Another name has been added to my wall of light, right in between Muhammad Ali and Dr. Martin Luther King Jr. It is a section that I have designated for the heroism of men; men who take a stand for a cause bigger than themselves. The world won’t reward them until convenience prevails but I respond immediately. It’s my duty and privilege to bestow due honor upon NFL quarterback Colin Kaepernick, a man that I have informally knighted St. Kaepernick, patron saint of police brutality victims.

I know the media has run this story into the ground but bear with me. We need to start at the beginning. Why did the man kneel? The reason has been conveniently and purposely lost in translation by the imbeciles who chime in on this matter. He kneeled in opposition to police brutality against minorities. It sounds like a cause all Americans can get behind, right? Not in my America. There was no nationwide outrage over unarmed and innocent black men, women and children killed by law enforcement without justice, which is the root problem. The focus rather shifted to a man exercising a right that we are misled to believe that we have.

Colin did what football players are told to do by a coach when he addresses his team. What a man does when he beseeches divine aid. What a man might do before he pledges his lifelong loyalty to his love. He took a knee. No animals were harmed. He didn’t physically abuse a woman. Nor did he allegedly sexually assault or rape a woman like another NFL quarterback whom I won’t name. It was a peaceful silent protest and the fanatic fake patriots went into a tizzy. Why? Because he didn’t stand for that obsolete – has nothing to do with football – church of patriotism anthem and face the flag? What’s sad is that even high school kids were threatened with expulsion from their teams if they didn’t stand for the anthem. Someone please tell me what business this has in a football game? The tradition is a pointless brainwashing.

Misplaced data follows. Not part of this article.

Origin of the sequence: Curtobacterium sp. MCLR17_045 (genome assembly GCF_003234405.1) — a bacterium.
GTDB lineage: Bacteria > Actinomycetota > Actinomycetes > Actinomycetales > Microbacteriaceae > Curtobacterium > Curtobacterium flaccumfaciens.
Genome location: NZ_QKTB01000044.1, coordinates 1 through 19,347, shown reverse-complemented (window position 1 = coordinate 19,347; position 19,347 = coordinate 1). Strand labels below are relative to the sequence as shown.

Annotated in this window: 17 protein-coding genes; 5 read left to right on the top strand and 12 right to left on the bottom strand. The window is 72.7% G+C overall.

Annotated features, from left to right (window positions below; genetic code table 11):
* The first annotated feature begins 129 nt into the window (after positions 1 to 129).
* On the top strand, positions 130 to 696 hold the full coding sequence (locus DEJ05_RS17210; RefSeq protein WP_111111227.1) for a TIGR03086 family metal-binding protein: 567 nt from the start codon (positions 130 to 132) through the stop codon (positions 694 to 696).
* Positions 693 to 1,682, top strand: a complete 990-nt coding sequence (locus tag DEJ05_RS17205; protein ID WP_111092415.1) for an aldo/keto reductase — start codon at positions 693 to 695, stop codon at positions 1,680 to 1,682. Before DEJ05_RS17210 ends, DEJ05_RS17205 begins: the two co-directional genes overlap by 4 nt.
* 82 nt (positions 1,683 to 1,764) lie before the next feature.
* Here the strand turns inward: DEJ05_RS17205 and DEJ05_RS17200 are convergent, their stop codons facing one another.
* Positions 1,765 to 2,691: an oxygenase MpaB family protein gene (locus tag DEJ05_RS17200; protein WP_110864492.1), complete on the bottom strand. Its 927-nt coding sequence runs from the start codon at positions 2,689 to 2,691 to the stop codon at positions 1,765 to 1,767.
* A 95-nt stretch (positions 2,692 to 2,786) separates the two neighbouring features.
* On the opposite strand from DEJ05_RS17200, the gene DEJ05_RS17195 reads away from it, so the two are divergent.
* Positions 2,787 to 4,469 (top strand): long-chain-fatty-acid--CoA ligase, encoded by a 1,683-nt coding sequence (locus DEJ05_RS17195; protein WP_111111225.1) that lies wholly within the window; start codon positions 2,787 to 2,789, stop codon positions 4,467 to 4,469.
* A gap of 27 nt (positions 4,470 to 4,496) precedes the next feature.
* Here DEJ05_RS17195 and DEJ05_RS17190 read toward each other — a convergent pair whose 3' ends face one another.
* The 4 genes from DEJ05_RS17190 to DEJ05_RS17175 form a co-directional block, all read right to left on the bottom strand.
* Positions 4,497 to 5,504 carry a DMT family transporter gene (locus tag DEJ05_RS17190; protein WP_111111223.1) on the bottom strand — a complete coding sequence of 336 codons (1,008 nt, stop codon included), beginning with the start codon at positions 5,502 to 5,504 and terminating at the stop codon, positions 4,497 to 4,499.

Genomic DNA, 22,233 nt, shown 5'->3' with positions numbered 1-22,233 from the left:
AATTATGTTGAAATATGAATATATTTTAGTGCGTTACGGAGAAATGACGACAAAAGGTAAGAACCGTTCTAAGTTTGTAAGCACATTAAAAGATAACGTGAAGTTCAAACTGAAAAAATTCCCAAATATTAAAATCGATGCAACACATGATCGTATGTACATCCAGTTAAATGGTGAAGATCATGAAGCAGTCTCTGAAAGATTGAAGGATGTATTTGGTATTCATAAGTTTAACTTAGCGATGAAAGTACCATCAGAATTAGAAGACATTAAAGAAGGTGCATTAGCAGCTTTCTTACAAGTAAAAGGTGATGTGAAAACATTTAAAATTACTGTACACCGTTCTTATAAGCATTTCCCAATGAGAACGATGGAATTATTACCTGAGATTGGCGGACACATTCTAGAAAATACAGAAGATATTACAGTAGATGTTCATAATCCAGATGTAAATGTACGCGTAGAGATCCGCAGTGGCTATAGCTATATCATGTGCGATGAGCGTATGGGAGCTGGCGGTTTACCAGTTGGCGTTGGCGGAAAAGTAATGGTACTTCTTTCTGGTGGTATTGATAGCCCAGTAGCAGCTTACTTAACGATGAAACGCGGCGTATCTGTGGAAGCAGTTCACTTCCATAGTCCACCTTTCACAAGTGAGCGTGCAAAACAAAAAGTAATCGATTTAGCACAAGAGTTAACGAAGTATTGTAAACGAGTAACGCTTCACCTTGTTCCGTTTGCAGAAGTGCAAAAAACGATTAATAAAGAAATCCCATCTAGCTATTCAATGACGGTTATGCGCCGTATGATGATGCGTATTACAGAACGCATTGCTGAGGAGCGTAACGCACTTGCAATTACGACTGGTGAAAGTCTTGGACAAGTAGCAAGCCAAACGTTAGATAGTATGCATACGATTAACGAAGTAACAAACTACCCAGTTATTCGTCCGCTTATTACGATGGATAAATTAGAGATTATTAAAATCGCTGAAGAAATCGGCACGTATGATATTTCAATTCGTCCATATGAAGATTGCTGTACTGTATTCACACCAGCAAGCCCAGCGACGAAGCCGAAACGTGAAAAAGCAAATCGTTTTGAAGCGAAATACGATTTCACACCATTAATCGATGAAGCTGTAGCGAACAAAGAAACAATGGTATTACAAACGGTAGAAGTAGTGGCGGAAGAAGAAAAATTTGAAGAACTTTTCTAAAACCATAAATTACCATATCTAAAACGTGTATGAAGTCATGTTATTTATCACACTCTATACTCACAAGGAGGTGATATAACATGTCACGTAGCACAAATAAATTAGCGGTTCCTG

I say the man is a hero. I alluded to Muhammad Ali in the first paragraph… an American hero. America didn’t hail him a hero when he refused to fight in the Vietnam War. “No Vietnamese ever called me nigger,” Ali said. He was called everything from a draft dodger to a coward to a communist by the media. He was jailed and his boxing license revoked. By standing on his principles he inspired many around the world. They even had “The Greatest” light the torch at the 1996 Olympic Games in Atlanta, Ga. You see? They vilify you to send a message and make an example and venerate you an icon when it serves their purpose. Yet he was always a hero to the people.

The same thing was done with Dr. Martin Luther King, Jr. Here we had a peaceful man with a message of love. Who simply wanted all of us to come together in peace. I would like to think that in the long run this is what we all want. His non-violent demonstrations and marches for civil rights labeled him a trouble maker and made him a target. The media dug up dirt on him and assassinated his character. Then they assassinated him. Since Dr. King’s peaceful demonstrations were no longer a problem they could now make him an icon using his non-violent, turn-the-other-cheek platform as a template for self-respecting blacks to follow and stay in line. He was always a hero to the people.

This has been done over and again with just about anyone you can name that has bucked the status quo. It’s a systematic lynching that people need to wise up to and wake up from. When someone stands, or in this case kneels, I agreeably stand for them. I will defend Kaepernick the way a hero should be defended. No agenda, just fair and impartial journalism.